Drawing upon the work of Pierre Bourdieu and Loic Wacquant, this paper argues that the demise of the Keynesian Welfare State (KWS) and the rise of neo-liberal economic policies in the UK has placed new surveillance technologies at the centre of a reconfigured “crime control field” (Garland, 2001) designed to control the problem populations created by neo-liberal economic policies (Wacquant, 2009a). The paper also suggests that field theory could be usefully deployed in future research to explore how wider global trends or social forces, such as neo-liberalism or bio-power, are refracted through the crime control field in different national jurisdictions. We conclude by showing how this approach provides a bridge between society-wide analysis and micro-sociology by exploring how the operation of new surveillance technologies is mediated by the “habitus” of surveillance agents working in the crime control field and contested by surveillance subjects.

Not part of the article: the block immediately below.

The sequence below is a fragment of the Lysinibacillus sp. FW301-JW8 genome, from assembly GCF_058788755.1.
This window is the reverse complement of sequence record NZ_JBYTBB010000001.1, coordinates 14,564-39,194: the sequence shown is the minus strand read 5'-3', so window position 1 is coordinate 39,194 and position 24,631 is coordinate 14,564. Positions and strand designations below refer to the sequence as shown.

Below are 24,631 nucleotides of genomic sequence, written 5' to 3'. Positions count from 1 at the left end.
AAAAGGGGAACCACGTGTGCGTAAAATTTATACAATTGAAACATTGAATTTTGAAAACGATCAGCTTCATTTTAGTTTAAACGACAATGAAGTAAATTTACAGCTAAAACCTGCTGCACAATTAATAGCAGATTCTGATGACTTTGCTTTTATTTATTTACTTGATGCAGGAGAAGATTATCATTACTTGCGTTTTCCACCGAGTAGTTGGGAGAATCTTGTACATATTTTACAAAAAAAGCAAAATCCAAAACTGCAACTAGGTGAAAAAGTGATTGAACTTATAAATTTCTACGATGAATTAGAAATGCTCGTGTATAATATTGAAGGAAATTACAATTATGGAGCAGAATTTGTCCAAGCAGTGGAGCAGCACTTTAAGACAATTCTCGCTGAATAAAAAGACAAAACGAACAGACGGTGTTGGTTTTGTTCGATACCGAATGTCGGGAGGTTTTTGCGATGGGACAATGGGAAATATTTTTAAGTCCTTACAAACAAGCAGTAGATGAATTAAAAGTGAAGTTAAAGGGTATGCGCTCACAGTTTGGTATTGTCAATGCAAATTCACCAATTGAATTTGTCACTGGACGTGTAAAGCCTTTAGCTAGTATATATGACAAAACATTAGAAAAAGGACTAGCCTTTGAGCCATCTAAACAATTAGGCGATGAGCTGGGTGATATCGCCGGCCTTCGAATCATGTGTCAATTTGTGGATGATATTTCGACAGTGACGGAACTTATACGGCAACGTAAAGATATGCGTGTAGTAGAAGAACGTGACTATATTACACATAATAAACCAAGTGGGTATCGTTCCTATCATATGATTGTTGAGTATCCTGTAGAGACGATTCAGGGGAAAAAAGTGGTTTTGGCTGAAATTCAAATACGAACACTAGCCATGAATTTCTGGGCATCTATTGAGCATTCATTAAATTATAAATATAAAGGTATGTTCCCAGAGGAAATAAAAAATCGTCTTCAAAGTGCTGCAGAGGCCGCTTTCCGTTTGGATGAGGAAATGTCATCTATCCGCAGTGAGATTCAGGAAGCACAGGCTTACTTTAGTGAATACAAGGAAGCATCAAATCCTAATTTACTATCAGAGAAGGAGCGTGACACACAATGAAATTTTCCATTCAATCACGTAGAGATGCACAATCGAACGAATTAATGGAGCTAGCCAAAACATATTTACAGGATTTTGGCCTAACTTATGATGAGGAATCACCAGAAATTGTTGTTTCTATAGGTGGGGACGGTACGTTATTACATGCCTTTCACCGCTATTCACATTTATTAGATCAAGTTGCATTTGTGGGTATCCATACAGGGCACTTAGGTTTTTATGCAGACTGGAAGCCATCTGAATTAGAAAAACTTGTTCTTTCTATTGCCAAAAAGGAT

McCahill, M. (2015). Theorizing surveillance in the UK crime control field. Media and Communication, 3(2), 10-20. https://doi.org/10.17645/mac.v3i2.251